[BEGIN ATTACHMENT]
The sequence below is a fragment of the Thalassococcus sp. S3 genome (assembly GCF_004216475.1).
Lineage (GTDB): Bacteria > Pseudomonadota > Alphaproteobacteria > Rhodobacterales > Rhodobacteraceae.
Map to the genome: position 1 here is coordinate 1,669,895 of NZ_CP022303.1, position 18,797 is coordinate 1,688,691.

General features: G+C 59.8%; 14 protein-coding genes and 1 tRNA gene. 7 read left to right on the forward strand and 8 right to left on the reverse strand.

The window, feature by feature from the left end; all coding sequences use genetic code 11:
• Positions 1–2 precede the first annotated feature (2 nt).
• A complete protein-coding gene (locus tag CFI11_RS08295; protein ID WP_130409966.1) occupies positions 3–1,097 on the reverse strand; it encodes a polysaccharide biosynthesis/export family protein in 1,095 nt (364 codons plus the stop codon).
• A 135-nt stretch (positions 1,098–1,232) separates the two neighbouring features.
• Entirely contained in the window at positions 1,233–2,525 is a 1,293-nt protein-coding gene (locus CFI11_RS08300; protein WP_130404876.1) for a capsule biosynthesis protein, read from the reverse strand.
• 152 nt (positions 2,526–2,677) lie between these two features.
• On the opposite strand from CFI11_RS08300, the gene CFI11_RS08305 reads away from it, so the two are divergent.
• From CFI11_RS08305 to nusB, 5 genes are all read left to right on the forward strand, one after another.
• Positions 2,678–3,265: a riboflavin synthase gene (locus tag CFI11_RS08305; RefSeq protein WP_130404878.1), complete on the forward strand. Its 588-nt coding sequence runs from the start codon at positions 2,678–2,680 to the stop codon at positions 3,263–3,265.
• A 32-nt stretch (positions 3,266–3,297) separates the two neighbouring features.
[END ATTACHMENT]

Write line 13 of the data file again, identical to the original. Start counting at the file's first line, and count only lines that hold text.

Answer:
• Positions 2,678–3,265: a riboflavin synthase gene (locus tag CFI11_RS08305; RefSeq protein WP_130404878.1), complete on the forward strand. Its 588-nt coding sequence runs from the start codon at positions 2,678–2,680 to the stop codon at positions 3,263–3,265.